Government to Lift Export Duties On Some Fertilizers

Russia announced that it will end an export duty on nitrogen and complex fertilizers while maintaining a levy on potash and phosphate fertilizers, the government said on its web site Wednesday.

It was not immediately clear when the tariffs would be removed. Normally it occurs one month after publication of a government order in the government gazette, which usually appears within days of the original announcement.

The government last year imposed an 8.5 percent export tariff on nitrogen fertilizers and fertilizers containing nitrogen, phosphorus and potassium in any combination of the three, in packages not exceeding 10 kilograms.

It also applied a 5 percent tariff to exports of potassium fertilizers.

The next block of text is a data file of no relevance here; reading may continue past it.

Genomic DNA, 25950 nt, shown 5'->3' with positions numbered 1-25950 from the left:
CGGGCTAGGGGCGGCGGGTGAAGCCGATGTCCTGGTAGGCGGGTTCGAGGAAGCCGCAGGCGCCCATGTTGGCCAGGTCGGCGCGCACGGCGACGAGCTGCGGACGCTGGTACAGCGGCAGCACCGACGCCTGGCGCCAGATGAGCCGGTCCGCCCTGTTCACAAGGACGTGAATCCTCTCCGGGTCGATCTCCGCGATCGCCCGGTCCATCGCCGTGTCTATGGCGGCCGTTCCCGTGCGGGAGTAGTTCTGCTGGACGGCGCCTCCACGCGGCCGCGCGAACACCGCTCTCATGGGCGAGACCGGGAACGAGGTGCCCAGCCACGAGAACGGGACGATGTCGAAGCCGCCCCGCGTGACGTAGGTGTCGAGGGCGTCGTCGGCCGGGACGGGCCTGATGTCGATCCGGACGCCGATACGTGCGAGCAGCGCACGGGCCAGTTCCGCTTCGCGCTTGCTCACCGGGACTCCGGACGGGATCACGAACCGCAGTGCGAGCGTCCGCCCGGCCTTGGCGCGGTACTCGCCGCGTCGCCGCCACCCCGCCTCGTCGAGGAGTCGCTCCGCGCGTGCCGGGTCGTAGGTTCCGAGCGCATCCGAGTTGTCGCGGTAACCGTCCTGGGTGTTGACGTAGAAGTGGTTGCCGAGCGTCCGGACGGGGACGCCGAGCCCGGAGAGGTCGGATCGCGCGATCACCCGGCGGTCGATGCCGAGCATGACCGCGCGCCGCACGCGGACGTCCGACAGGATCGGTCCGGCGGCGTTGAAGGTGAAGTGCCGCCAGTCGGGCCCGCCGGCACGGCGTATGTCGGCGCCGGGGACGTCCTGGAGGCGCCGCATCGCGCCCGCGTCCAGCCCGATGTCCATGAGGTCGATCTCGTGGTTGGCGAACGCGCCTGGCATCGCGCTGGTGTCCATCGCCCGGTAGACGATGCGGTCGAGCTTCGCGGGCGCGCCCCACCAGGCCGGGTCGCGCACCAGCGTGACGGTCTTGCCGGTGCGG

But the government said domestic fertilizer sales fell 36 percent year on year in November 2008. Exports of fertilizers also fell 16.3 percent from October to November from the same period a year earlier.

This forced producers to halt some of their production facilities, the government said in the statement.

"In the current global situation, the dropping of export tariffs should not be viewed as a measure of regulation of external trade, but as a form of direct financial support from the state to the fertilizer sector," the government said.

Prime Minister Vladimir Putin lauded Vyacheslav Kantor, owner of Akron, the country's third-largest producer of nitrogen-based fertilizers, calling him "socially responsible" in an interview released Tuesday.

"The owners of this enterprise not only keep jobs in quite difficult conditions, they also develop the social sphere," Putin said in the interview, adding that he was impressed that among the Akron factory's 5,000 staff, 3,000 were involved in sports programs sponsored by the company.

(Reuters, Bloomberg)